A cardiac CT scan is a non-invasive way of obtaining information about the location and extent of calcified plaque in the coronary arteries—the vessels that supply oxygen-containing blood to the heart wall. Calcified plaque results when there is a build-up of fat and other substances under the inner layer of the artery. This material can calcify which signals the presence of atherosclerosis. People with this disease have an increased risk for heart attacks. In addition, over time, this coronary artery disease can narrow the arteries or even close off blood flow to the heart. The result may a heart attack. Because calcium is a marker of CAD, the amount of calcium detected on a cardiac CT scan is a helpful prognostic tool. The findings on cardiac CT are expressed as a calcium score, as shown below:
|Calcium Score||Presence of CAD|
|0||No evidence of CAD|
|1-10||Minimal evidence of CAD|
|11-100||Mild evidence of CAD|
|101-400||Moderate evidence of CAD|
|Over 400||Extensive evidence of CAD|
No preparation is required.
Our CT Scan tables have a weight limit of 660 pounds.
CT scanning combines special x-ray equipment with sophisticated computers to produce multiple images of the inside of the body. These cross-sectional images are then examined on a computer monitor by a radiologist. They also can be printed or transferred to a CD. CT scans of internal organs, bones, soft tissue and blood vessels provide greater clarity and reveal more details than regular x-ray exams. Using specialized equipment and expertise to create and interpret CT scans of the body, radiologists can more easily diagnose problems such as cancers, cardiovascular disease, infectious disease, appendicitis, trauma and musculoskeletal disorders.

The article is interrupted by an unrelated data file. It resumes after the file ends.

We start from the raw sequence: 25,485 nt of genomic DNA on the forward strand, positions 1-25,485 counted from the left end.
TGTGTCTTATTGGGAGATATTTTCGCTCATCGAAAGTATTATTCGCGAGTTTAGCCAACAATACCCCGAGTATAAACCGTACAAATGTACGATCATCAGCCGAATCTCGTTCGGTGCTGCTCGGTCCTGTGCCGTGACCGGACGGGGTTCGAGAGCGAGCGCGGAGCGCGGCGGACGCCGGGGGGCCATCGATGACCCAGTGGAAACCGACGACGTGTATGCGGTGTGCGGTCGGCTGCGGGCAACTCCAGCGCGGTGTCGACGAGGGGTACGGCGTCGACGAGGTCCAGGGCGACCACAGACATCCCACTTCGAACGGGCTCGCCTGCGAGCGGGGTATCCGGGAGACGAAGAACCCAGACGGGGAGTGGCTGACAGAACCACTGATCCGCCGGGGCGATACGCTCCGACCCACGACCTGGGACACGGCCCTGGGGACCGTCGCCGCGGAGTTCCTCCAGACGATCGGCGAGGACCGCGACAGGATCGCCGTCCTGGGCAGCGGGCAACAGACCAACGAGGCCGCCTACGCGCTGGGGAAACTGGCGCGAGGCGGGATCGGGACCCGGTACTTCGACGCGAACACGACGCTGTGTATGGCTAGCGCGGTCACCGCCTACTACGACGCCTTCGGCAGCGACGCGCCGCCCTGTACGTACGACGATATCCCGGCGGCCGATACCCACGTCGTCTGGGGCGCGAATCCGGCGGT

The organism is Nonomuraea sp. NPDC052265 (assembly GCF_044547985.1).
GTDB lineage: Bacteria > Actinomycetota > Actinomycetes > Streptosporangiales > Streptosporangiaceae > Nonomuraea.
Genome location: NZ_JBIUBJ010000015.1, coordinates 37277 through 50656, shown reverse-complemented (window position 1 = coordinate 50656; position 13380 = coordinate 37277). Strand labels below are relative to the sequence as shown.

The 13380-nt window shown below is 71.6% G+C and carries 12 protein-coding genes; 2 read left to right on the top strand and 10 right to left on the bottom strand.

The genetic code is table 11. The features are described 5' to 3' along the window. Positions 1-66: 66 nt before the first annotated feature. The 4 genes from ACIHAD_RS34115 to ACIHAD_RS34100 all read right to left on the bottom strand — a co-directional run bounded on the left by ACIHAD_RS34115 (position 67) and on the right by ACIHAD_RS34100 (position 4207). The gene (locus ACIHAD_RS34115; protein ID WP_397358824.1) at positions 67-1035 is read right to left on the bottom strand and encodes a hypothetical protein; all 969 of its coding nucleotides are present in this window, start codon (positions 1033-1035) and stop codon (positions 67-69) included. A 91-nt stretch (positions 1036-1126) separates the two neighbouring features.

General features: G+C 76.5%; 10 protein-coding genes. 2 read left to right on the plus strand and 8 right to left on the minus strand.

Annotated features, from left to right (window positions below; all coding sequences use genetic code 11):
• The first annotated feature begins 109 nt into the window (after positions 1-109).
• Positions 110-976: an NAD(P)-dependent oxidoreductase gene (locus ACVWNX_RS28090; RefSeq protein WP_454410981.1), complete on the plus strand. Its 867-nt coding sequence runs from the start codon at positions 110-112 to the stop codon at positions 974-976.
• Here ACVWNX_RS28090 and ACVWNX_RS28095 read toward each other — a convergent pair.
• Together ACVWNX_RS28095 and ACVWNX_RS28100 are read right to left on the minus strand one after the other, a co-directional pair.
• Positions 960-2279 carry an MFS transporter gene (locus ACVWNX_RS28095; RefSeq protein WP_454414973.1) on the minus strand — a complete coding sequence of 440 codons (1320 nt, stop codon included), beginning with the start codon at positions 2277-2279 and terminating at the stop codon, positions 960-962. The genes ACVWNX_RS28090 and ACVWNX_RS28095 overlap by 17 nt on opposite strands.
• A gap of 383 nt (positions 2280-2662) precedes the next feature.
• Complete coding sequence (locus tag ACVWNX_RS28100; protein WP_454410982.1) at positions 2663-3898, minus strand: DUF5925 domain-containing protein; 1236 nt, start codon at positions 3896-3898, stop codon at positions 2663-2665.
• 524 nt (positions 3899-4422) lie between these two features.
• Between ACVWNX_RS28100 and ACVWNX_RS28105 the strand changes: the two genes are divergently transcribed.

There has been considerable work done recently on radiation dose from CT scans. At our offices, our CT scanners adjust the radiation dose for each patient to use the lowest possible dose.
In many ways CT scanning works very much like other x-ray examinations. Different body parts absorb the x-rays in varying degrees.
In a conventional x-ray exam, a small burst of radiation is aimed at and passes through the body, recording an image on photographic film or a special image recording plate. Bones appear white on the xray; soft tissue shows up in shades of gray and air appears black.
With CT scanning, numerous x-ray beams and a set of electronic x-ray detectors rotate around the patient, measuring the amount of radiation being absorbed throughout his/her body. At the same time, the examination table is moving through the scanner, so that the x-ray beam follows a spiral path. A special computer program processes this large volume of data to create two-dimensional cross-sectional images of the body, which are then displayed on a monitor. This technique is called helical or spiral CT.
Our Toshiba Aquilion CT scanner has a 80 slice multidetector, allowing thinner slices to be obtained in a shorter period of time, resulting in more detail and additional view capabilities. Our scanners are so fast that they can scan through large sections of the body in just a few seconds. Such speed is beneficial for all patients but especially children, the elderly and critically ill. For children, the CT scanner technique will be adjusted to reduce the radiation dose. For some CT exams, a contrast material is used to enhance visibility in the area of the body being studied.
If you have any questions or concerns about your procedure, feel free to call us at 203-453-5123 or contact us online.
M-F 7:30AM to 5PM Late Wed. until 7PM
Sat. 8AM to Noon